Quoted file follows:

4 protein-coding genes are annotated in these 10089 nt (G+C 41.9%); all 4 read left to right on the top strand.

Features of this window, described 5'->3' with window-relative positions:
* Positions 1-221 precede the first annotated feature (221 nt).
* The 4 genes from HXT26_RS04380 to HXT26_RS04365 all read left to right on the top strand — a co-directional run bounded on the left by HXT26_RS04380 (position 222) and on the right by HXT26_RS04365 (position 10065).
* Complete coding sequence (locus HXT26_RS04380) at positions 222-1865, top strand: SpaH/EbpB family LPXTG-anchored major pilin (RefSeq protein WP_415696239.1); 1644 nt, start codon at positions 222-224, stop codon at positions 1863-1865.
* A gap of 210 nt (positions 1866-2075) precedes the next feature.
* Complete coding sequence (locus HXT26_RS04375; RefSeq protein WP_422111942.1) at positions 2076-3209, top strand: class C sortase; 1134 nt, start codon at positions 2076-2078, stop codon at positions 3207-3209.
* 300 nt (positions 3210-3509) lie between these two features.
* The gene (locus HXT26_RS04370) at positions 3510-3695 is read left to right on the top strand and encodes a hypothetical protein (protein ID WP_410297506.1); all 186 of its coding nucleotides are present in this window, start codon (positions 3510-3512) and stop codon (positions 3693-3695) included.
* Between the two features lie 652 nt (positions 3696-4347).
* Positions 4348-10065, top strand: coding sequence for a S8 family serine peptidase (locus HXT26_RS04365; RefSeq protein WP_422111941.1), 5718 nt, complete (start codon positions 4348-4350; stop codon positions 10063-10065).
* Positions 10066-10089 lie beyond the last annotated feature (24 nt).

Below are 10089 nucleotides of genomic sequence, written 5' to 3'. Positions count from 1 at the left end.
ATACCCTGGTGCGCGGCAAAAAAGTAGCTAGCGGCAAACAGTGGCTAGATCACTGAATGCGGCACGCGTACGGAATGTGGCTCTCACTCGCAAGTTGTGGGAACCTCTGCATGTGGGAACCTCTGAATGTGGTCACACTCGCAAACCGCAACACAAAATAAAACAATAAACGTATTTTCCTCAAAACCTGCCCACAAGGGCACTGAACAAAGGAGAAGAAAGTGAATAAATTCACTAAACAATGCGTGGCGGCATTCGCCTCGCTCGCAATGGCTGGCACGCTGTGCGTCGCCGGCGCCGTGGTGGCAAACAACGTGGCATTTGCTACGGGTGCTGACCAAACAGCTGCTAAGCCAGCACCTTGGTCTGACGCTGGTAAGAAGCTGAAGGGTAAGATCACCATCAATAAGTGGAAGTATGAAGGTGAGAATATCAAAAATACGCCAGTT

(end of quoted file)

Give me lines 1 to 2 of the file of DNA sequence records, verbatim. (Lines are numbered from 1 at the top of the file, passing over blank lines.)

4 protein-coding genes are annotated in these 10089 nt (G+C 41.9%); all 4 read left to right on the top strand.

Features of this window, described 5'->3' with window-relative positions: